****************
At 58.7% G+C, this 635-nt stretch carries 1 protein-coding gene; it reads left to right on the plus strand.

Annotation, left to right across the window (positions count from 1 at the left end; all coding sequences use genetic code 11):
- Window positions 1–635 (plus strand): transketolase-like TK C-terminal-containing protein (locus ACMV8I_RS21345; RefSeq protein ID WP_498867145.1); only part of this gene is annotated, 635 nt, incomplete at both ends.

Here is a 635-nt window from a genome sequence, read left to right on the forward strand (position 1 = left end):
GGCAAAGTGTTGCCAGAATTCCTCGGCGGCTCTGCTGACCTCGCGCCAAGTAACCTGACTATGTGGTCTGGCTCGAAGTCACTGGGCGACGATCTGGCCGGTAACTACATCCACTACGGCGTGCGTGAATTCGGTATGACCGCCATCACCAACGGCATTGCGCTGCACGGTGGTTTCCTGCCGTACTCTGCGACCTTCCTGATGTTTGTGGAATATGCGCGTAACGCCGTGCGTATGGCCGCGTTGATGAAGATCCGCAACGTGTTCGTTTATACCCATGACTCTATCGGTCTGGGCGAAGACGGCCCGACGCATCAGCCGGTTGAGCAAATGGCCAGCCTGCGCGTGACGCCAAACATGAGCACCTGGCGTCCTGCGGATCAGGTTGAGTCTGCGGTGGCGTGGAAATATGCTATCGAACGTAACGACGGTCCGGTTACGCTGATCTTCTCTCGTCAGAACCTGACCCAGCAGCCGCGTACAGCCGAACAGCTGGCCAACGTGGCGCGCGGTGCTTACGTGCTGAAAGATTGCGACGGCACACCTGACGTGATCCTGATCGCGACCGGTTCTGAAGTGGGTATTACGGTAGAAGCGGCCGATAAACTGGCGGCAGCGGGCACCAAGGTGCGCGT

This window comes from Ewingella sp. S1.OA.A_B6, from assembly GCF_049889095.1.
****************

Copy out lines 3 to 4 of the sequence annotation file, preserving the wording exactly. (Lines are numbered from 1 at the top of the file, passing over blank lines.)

- Window positions 1–635 (plus strand): transketolase-like TK C-terminal-containing protein (locus ACMV8I_RS21345; RefSeq protein ID WP_498867145.1); only part of this gene is annotated, 635 nt, incomplete at both ends.

Here is a 635-nt window from a genome sequence, read left to right on the forward strand (position 1 = left end):